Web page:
PC Halepota is a participant on our National Graduate Leadership Programme and has been in the role for just over a year. Here he talks to us candidly about some of the fears and challenges he faced joining the police as a Pakistani Muslim and why he broke significant boundaries to change the story from the inside.
Police Constable Sami Halepota
“Joining the police as a Pakistani Muslim was a challenge. People in that community, myself included, view the police from an angle of fear. That’s linked to post 911 environment where Muslims are instantly seen as suspects. For example, you go to the airport and you get stopped for no reason, or you have the thing on the train ‘see it, say it, sort it’, and you look at yourself and you think, ‘are they looking at me?’
Coming from that community was a challenge and a lot of people didn’t understand why I would do it. Why would you join the police? But coming in, you get to see a different side to it. Obviously, there are challenges, but there’s always two sides to a story and I personally would rather come in and give a voice inside that institution than be on the outside and fear it.
My family were very supportive of me joining the police, they were very proud of me for doing it, which was a bit of a surprise to me. But I was quite scared of telling a lot of my friends that I had joined the police, and when I did they were like – ‘woah, why would you do that, have you joined the other side?!’ But I went on to explain to them my motivations for joining, especially explaining the Police Now vision of the neighbourhood role and how you can make a difference to people’s lives, and they did understand. And people that are your friends, they do understand at the end of the day. It was a challenge coming in, but there’s always two sides to every story, so you’ve got to come in and see what it is.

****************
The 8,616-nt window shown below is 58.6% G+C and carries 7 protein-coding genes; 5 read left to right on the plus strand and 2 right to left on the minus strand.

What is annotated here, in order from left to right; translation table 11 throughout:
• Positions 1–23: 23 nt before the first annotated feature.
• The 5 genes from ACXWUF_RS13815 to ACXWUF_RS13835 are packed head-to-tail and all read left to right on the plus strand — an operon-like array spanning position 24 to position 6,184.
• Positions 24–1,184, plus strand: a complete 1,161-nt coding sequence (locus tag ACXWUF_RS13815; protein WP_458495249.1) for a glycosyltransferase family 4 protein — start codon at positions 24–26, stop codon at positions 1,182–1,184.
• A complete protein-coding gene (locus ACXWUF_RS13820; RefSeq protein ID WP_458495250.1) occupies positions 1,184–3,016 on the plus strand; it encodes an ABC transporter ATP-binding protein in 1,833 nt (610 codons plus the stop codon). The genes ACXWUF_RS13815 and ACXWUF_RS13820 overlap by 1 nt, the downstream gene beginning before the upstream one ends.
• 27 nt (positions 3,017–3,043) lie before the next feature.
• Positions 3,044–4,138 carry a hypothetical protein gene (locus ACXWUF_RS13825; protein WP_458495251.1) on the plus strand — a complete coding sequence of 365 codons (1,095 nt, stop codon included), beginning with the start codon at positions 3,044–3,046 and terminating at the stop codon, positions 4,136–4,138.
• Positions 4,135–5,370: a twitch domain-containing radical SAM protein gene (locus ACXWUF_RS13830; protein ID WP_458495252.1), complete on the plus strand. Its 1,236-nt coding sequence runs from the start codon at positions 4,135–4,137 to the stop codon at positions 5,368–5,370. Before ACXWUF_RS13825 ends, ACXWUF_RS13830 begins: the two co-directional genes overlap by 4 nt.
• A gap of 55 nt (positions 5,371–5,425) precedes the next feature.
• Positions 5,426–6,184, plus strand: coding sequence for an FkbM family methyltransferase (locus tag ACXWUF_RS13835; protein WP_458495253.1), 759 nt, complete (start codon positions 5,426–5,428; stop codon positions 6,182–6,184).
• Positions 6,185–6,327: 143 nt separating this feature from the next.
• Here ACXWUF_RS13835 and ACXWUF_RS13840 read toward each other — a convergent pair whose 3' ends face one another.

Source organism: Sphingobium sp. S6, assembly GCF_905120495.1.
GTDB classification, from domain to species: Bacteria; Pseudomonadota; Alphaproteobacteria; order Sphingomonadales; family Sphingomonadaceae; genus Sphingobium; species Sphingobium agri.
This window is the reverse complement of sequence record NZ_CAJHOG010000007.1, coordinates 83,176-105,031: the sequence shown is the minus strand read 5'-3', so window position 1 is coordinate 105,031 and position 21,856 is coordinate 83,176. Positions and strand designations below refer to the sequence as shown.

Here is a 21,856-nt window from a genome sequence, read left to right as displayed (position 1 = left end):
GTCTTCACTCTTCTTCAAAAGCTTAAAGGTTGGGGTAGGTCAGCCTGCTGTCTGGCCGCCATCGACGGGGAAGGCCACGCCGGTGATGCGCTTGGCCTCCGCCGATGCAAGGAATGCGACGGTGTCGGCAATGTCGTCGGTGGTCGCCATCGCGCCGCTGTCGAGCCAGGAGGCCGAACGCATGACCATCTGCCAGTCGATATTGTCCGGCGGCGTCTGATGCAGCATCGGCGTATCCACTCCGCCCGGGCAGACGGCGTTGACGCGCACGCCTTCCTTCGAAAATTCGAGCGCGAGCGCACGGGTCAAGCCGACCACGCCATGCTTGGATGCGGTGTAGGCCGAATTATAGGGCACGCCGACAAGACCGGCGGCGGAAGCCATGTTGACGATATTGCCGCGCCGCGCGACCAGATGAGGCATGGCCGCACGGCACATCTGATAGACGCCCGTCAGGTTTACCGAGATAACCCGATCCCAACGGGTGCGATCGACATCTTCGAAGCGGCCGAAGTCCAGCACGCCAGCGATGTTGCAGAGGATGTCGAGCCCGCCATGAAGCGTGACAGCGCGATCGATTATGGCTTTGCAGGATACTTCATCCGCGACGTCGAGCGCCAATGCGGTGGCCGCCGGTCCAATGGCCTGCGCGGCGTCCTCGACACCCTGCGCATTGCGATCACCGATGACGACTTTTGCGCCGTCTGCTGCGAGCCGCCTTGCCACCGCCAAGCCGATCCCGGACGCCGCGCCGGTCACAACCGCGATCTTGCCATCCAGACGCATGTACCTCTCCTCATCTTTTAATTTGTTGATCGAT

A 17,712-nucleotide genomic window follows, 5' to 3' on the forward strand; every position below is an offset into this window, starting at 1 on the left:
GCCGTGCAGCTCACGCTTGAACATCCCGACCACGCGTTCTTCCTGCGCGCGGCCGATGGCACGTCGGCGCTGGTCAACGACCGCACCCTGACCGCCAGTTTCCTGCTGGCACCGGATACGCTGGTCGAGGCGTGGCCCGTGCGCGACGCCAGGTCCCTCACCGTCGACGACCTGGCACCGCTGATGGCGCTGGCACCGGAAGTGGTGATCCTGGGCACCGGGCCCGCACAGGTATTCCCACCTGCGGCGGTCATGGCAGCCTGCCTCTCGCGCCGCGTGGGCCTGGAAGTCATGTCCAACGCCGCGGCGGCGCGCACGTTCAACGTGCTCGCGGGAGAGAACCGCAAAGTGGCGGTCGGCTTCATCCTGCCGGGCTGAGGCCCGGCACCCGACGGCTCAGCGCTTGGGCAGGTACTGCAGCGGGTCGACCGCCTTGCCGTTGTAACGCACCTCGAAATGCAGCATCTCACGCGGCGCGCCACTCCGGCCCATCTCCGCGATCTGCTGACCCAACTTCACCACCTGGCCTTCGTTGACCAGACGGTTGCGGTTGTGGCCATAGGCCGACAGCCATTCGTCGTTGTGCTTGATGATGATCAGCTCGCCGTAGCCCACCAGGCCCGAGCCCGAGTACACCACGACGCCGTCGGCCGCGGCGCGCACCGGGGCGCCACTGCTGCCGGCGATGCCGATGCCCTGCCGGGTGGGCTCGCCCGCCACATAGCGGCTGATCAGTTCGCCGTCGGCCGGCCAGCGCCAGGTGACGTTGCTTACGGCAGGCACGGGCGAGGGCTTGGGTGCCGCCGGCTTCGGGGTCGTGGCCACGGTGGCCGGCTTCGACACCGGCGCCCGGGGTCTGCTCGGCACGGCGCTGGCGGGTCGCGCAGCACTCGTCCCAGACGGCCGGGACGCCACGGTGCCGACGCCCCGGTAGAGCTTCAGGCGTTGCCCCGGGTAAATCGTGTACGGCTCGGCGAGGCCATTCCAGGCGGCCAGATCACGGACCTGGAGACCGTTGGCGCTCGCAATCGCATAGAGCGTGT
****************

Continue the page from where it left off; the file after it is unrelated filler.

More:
Coming into the job, one of my reservations was the lack of ethnic minority representation in the police. I was quite scared before joining and I remember I had reached out to my Leadership Development Officer [an assigned officer who offers support and development opportunities for Police Now participants]. I was scared that I was going to face racism inside the police, that I wasn’t going to be accepted. He was really great. It was the start of our professional relationship, he was very supportive, very encouraging.
He gave me a realistic picture of what it was going to be like. You know, obviously there are going to be issues, but it depends on how you engage with it. One thing he said to me was ‘not everyone needs to always like you.’ There are always going to be some people who are not going to like you and you can’t change that, but in the end the thing that matters is what you do, the work you do. People will receive that positively. I’ve definitely seen that in the year I’ve been in Surrey police.
I have faced situations where I have been uncomfortable, but I’ve also been able to have discussions and challenge people. As a result, I’ve had people come up to me and say to me ‘oh I didn’t think about it like that. You telling me that perspective has actually changed my view’. It is challenging, but at the end of the day, because of that, and because of wanting to do something, I’ve gained a lot of opportunities. I’ve been allowed into places and platforms where I can actually make a difference.
I’ve been involved with the Surrey Police Association for Cultural Ethnicity, which is our ethnic minority staff network. I’ve become the General Secretary, following work I did relating to BLM. This is basically a community to provide a sense of belonging or a sounding board to any ethnic minority staff who might be facing difficulties at work, who might be wanting advice regarding promotions, who might be wanting support with disciplinary actions, or any everyday experiences they might have.
Yes it’s hard, and it’s challenging, but I was interested in working through all of that to get here. Here I am, a year into the job, and I still look at myself in uniform in the police car and I think ‘is that really true?’ But yeah, here I am! In addition to the policing role, I’m building my own knowledge, experience and skills over these two years. I can already say that I am much more confident and more relaxed in different situations, I can get on in a variety of situations and I work more effectively.”